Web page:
Plight of poor haunts leader in waiting

By Andrew Buncombe in Ahmedabad

As India nears once-in-a-generation election, Modi's failures to elevate tribes may prove stumbling block

Prime ministerial candidate Narendra Modi has presided over high growth in Gujarat, but little of that has trickled down to the state's poor. Photo / AP
Prime ministerial candidate Narendra Modi has presided over high growth in Gujarat, but little of that has trickled down to the state's poor. Photo / AP

The roads in Gujarat run straight and true, and most places are blessed with a covetously unbroken supply of electricity.

But when Puni's children fell ill with typical childhood illnesses, the state failed her. Three of them died before reaching the age of 3.

"If there was a hospital nearby it would be very helpful," says Puni, a tribal, or adivasi, woman in her 40s who uses only one name. She makes a subsistence living growing wheat and maize in a village 32km from the town of Godhra. "By the time you have to arrange a vehicle to take you, it allows the person to be lost."

With India no more than 11 months away from perhaps the most significant election in a generation, the plight of Puni and other tribal people in Gujarat threatens to test the man many believe is set to become the country's 14th Prime Minister.

Supporters of Narendra Modi, the thrice-elected Chief Minister of Gujarat, have pushed his record in the western state as one of the key reasons he should be elevated to the national stage.

In the past 12 years, they say, Modi has overseen constant economic growth and created a business-friendly environment that he could recreate in the rest of India.

But increasingly, questions are being asked about the economic record of the conservative, Hindu nationalist. Perhaps the most telling criticism came earlier this month during a meeting of India's planning commission, a state body, when Gujarat was criticised for failing to do more to help tribal people and other vulnerable communities.

The commission said the rate at which poverty was being reduced among such groups was among the slowest in the country.

On three key social indicators used to measure the so-called human development index, it is ranked 11th of India's 23 states.

Located on the west coast and with a population of 60 million, Gujarat has for centuries been a prosperous mercantile community. Government data shows that between 2005 and 2011, the growth rate in Gujarat averaged an impressive 10.25 per cent. But the average national growth during the same period was 8.64 per cent, and some states in India did even better.

The development had not been equal, said Ghanshyam Shah, a retired professor of economics at Jawaharlal Nehru University.

"In rural Gujarat, 16 per cent of the population is tribal and in all human development areas - health and education, etc - they are behind the national average."

As it is, Modi's focus has not been on people such as Puni, but rather the country's aspirational urban middle-class, a constituency increasingly frustrated by the corruption scandals that have rocked the two terms of Prime Minister Manmohan Singh, of the Congress Party.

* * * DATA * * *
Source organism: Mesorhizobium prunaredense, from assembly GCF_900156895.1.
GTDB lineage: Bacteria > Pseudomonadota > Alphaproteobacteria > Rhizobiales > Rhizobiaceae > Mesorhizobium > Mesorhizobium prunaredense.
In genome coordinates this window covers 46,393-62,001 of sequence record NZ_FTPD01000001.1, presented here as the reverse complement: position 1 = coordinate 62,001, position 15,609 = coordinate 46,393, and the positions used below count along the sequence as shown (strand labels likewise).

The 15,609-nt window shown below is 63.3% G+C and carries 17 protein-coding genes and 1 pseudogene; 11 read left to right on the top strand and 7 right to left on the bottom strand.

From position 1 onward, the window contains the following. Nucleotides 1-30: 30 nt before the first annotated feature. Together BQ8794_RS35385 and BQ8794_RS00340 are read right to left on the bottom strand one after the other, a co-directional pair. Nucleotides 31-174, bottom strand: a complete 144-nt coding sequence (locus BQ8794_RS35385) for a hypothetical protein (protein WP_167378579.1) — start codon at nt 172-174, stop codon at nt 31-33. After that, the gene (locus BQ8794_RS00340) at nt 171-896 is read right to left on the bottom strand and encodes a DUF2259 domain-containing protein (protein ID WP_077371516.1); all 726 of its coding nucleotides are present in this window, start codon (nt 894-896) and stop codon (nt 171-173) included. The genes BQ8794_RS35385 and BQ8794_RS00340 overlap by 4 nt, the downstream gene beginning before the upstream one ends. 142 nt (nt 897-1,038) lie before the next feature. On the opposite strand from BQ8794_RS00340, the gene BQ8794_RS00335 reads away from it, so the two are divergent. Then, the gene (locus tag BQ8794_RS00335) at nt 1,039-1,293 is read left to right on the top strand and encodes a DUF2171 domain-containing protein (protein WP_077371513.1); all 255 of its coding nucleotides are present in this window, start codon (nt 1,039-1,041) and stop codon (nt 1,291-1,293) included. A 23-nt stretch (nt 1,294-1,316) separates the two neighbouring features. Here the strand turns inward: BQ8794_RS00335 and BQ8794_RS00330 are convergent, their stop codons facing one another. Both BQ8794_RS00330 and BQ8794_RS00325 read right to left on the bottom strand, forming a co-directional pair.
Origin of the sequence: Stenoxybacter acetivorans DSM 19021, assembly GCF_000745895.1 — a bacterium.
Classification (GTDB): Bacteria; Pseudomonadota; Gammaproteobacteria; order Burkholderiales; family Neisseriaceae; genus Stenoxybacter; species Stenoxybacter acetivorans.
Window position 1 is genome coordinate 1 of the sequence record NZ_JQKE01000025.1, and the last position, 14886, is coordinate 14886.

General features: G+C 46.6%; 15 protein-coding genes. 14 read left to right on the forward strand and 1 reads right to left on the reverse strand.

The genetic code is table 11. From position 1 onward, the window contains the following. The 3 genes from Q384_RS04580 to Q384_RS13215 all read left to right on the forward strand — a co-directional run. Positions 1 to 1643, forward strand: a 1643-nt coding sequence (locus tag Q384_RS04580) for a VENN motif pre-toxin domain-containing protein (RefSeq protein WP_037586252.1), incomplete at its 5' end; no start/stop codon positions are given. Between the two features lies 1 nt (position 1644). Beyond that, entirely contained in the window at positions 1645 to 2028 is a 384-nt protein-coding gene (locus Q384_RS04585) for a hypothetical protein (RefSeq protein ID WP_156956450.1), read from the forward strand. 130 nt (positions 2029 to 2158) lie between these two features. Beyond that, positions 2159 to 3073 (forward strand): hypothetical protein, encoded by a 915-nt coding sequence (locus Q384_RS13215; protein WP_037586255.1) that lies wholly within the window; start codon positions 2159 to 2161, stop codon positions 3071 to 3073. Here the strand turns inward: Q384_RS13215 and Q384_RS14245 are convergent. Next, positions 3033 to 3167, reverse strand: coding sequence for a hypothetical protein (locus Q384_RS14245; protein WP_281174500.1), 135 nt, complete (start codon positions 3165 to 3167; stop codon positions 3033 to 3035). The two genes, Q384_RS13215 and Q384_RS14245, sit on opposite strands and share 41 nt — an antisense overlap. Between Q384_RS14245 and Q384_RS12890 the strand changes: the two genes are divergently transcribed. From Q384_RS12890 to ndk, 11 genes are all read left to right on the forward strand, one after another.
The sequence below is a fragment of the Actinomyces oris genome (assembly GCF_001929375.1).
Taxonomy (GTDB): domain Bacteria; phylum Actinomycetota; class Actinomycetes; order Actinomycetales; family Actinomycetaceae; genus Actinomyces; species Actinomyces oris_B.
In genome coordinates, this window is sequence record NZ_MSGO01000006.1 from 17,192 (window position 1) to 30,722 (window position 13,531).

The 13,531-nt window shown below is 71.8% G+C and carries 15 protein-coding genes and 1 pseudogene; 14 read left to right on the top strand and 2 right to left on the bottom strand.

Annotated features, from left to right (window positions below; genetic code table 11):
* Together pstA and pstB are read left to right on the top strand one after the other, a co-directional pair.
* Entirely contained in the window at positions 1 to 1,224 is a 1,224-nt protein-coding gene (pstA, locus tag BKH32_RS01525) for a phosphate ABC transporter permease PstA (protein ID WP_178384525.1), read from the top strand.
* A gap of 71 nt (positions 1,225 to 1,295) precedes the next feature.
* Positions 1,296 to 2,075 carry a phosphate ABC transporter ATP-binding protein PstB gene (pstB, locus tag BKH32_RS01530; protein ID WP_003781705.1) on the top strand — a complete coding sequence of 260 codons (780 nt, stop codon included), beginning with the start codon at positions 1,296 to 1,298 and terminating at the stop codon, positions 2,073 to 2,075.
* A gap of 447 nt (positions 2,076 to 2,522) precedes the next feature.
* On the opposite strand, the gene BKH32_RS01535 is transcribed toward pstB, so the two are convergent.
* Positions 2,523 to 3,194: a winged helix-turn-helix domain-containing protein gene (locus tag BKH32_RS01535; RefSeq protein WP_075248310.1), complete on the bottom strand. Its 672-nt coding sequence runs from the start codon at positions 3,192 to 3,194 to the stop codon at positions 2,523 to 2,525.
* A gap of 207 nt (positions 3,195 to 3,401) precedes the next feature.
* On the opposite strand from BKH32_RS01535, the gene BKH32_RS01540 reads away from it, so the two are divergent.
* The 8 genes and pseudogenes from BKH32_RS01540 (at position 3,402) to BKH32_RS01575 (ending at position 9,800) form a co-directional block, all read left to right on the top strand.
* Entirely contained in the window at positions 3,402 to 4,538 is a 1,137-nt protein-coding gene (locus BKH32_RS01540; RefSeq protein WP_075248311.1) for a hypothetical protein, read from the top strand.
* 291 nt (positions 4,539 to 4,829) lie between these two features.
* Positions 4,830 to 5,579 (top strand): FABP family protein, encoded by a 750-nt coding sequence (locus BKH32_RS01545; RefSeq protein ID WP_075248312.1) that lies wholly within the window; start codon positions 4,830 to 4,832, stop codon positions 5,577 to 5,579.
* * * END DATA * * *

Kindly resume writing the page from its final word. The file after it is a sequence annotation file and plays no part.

He has also assiduously courted the country's business elite, luring industry to set up shop in Gujarat and providing land and infrastructure at bargain prices.

Many in India still accuse Modi over the 2002 massacre of up to 2000 people - almost all of them Muslim - in a wave of violence that swept the state. Several of Modi's ministers have been convicted of orchestrating the clashes, and while he has never been charged, many believe that what he did was insufficient to stop the slaughter. Modi has always denied the claims.

Though Modi's Hindu nationalist stance has won him popularity in Gujarat, it is not likely to translate well in a national election, where moderate Hindus, Muslims, and urban middle classes are more concerned with employment, development and tackling corruption, and all hold significant sway. Gujarat's economic performance is therefore seen as his key asset.

Despite his critics, Modi continues to win over supporters from the most unlikely quarters. Zafar Sareshwala, a Muslim businessman who runs a luxury car dealership in Ahmedabad, initially opposed Modi. But having returned to Gujarat, he had seen differences that he attributes to the Chief Minister - investment in infrastructure and education, and putting a lid on anti-Muslim discrimination.

"Modi will evolve. He is not a foolish person," he said. "He had the courage to move his ideas."

Narendra Modi

Born in 1950 in the town of Vadnagar in northern Gujarat into a family of grocers, Modi spent his teenage years manning a tea stall with his brother near a bus station. Having found his political feet with the right-wing Hindu nationalist group Rashtriya Swayamsevak Sangh (RSS), he quickly rose through the ranks and became a key strategist for the RSS-linked Bharatiya Janata Party (BJP). He was elected Gujarat's Chief Minister in 2001, but anti-Muslim violence in the state the following year left up to 2000 people dead and saw Modi shunned by many countries. Despite becoming one of India's most divisive politicians, more recently, international relations towards him have thawed as Gujarat's economic prowess grew.

- Independent

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